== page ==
Calls to Suspend Sandwich Board Charges

Eoghan Dalton Reports
money
A FIANNA Fáil Councillor has called for sandwich board charges to be suspended to allow the local authority to redraw the criteria for the advertising. The Council has written to over 120 businesses in the city centre in recent weeks, telling them to remove their boarding. They will be allowed to display any permanent signs again once they pay €630. At a recent Metropolitan District meeting, Councillors were told that just two out of 124 businesses had made contact with the Council since receiving letters. Some business owners have threatened to stop paying their rates if the council proceeds with the charge for each board.

Cllr Eamon Quinlan maintains the charge is too much for small businesses: “Sandwich boards are predominately used by small, locally owned and operated businesses and most small premises in the City face commercial rates of approximately €2,500 to the local authority. Therefore, small businesses are faced with a tax equivalent to a 25% increase in their rates, causing distress to sole traders who are only barely keeping their heads above water.”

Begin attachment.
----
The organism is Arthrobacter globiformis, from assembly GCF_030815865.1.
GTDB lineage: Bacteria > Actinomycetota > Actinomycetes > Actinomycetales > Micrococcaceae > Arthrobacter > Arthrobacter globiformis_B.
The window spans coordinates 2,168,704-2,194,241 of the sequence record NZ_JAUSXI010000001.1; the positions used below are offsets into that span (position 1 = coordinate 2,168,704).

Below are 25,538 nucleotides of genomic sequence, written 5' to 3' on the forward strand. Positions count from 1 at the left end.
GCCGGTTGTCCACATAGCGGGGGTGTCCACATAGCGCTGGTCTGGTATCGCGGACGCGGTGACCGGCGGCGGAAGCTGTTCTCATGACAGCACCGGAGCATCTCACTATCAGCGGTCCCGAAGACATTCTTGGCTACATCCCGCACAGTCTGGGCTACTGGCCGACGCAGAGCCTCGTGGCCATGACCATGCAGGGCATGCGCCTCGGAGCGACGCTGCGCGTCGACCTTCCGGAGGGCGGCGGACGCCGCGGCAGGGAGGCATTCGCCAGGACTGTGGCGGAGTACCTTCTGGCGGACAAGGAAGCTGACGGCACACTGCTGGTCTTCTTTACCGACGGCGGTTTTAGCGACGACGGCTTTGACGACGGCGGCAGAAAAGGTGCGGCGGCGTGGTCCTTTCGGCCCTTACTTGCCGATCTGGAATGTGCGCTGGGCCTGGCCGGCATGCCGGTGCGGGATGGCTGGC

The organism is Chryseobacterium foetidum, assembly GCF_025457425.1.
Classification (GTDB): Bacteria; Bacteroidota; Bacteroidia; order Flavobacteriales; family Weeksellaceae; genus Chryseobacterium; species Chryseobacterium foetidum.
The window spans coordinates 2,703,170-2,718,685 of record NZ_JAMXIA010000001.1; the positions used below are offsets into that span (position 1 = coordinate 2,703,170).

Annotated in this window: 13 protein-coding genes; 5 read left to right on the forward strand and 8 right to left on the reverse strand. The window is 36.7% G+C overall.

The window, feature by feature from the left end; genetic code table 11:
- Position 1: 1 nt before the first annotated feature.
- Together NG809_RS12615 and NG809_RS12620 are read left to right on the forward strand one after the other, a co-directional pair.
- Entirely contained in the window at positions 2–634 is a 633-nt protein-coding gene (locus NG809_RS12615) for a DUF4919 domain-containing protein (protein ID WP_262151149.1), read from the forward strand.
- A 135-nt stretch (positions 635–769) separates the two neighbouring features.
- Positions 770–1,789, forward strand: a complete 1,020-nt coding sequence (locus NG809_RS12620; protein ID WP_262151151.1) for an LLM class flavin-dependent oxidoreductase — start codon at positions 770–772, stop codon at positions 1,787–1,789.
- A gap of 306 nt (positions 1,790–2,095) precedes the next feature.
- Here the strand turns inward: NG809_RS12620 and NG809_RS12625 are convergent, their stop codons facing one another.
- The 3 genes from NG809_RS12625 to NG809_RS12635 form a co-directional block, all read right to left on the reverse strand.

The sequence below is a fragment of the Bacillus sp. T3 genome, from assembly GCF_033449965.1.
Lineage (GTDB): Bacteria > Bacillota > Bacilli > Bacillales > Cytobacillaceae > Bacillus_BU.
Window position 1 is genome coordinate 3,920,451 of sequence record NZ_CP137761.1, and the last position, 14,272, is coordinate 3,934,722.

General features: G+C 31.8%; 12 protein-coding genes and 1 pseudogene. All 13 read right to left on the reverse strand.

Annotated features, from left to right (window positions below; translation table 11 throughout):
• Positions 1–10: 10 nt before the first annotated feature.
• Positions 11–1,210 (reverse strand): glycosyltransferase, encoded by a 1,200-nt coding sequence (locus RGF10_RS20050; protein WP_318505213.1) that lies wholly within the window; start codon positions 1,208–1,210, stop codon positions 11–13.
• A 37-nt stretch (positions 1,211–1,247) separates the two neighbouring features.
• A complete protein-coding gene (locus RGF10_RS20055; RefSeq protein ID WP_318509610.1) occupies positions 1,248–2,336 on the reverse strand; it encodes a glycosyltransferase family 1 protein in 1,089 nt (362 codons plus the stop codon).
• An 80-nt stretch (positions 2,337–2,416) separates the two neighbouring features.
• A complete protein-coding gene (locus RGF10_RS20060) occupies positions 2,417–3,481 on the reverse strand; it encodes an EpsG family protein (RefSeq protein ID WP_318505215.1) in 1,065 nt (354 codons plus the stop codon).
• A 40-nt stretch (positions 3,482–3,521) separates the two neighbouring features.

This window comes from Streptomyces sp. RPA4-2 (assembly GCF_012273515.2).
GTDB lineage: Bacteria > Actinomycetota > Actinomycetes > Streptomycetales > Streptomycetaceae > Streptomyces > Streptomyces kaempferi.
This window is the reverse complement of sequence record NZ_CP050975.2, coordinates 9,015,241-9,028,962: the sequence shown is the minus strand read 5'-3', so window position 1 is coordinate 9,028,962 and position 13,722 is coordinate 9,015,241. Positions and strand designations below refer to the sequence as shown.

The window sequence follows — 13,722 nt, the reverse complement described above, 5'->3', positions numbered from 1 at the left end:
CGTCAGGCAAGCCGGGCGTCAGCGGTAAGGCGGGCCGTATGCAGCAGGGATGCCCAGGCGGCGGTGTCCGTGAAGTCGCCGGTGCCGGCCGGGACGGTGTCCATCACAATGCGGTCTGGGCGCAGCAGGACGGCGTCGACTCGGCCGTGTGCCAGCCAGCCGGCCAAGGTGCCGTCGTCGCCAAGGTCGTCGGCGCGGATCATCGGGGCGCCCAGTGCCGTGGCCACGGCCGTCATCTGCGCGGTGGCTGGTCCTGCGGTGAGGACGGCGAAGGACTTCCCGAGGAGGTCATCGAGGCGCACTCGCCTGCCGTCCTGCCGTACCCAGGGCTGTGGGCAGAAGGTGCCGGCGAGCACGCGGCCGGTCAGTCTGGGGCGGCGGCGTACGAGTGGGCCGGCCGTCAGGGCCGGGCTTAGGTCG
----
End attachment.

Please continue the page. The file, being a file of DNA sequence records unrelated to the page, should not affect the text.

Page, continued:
He continued, saying that as Waterford is a thousand-year-old city with numerous laneway and side streets, the boards are crucial to raising awareness “that they actually exist to both locals and tourists”. Cllr Quinlan added that thanks to its crackdown on advertising, the Council has in “one fell swoop almost brought crashing down” the smaller employers in the city centre. He went on, telling the room that the current criteria is too subjective and can depend on the “whim” of the enforcing Council staff.
Director of Services Fergus Galvin told the Councillor the Council is “open to listening” to businesses put forward their case for the signage, while dismissing any need to revisit the guidelines. He said: “Our primary concern was removing what had become, in some areas, where these were out on footpaths blocking access, they were substantially narrowing the width and becoming a nuisance in some areas. Particularly during wintry or stormy weather they ended up being blown all over the place. In some cases, they were poorly constructed and poorly presented. The big difficulty was the rapid growth of them in a relatively small space.”

Speaking since, Cllr Quinlan said businesses in the city centre have garnered the impression that the Council is now “caught up with large projects” to the detriment of small and medium businesses.

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